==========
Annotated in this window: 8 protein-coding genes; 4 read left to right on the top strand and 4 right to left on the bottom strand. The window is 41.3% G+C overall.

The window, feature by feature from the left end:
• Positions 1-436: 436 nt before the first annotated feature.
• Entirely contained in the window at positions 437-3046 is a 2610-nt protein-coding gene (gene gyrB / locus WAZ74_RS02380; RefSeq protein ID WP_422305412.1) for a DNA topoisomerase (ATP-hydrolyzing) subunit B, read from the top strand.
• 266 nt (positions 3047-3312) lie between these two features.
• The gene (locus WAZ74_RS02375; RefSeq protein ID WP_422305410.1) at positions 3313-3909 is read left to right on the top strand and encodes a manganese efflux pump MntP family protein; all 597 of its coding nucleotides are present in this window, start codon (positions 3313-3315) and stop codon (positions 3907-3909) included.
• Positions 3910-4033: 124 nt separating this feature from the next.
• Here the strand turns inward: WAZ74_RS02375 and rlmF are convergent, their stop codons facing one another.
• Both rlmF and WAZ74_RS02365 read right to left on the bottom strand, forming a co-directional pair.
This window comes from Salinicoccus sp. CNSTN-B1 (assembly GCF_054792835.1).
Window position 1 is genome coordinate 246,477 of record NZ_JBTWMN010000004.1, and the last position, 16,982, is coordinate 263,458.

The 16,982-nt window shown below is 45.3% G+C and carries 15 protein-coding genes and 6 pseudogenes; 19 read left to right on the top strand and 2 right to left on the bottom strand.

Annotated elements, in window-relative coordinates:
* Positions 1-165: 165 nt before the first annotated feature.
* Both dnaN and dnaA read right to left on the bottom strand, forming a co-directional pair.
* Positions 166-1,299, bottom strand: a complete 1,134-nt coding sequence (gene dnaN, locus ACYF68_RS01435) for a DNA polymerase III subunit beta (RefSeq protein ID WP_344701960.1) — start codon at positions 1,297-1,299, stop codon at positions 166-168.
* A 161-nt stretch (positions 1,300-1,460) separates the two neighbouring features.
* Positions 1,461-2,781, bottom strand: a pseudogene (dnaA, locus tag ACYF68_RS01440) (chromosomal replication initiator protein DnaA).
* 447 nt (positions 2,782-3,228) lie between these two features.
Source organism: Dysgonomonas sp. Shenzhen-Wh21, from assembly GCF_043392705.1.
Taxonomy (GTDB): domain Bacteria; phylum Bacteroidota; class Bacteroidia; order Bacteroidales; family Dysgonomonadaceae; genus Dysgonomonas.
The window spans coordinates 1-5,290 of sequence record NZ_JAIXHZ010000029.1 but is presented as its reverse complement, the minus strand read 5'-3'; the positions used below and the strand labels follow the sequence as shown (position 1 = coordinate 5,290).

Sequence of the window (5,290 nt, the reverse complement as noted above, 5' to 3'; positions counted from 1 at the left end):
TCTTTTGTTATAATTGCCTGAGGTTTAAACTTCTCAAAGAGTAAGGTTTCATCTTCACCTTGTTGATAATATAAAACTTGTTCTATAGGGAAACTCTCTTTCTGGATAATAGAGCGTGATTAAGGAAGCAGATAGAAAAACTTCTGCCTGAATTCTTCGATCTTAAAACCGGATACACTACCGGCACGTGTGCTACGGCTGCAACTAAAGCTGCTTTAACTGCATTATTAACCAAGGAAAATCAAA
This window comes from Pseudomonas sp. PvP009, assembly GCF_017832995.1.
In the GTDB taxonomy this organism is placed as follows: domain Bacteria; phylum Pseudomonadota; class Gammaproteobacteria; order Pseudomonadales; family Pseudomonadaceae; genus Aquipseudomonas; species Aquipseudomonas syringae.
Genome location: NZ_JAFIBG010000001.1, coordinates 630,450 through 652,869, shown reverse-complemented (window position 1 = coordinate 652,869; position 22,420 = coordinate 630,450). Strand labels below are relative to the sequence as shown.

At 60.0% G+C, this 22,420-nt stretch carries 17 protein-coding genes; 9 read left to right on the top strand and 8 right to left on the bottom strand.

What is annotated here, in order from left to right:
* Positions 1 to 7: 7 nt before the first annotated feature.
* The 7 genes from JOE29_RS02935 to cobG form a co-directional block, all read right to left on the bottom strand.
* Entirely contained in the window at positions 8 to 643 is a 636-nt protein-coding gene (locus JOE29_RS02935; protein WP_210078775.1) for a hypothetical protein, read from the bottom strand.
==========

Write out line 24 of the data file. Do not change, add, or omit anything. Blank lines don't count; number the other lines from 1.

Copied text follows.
TCTTTTGTTATAATTGCCTGAGGTTTAAACTTCTCAAAGAGTAAGGTTTCATCTTCACCTTGTTGATAATATAAAACTTGTTCTATAGGGAAACTCTCTTTCTGGATAATAGAGCGTGATTAAGGAAGCAGATAGAAAAACTTCTGCCTGAATTCTTCGATCTTAAAACCGGATACACTACCGGCACGTGTGCTACGGCTGCAACTAAAGCTGCTTTAACTGCATTATTAACCAAGGAAAATCAAA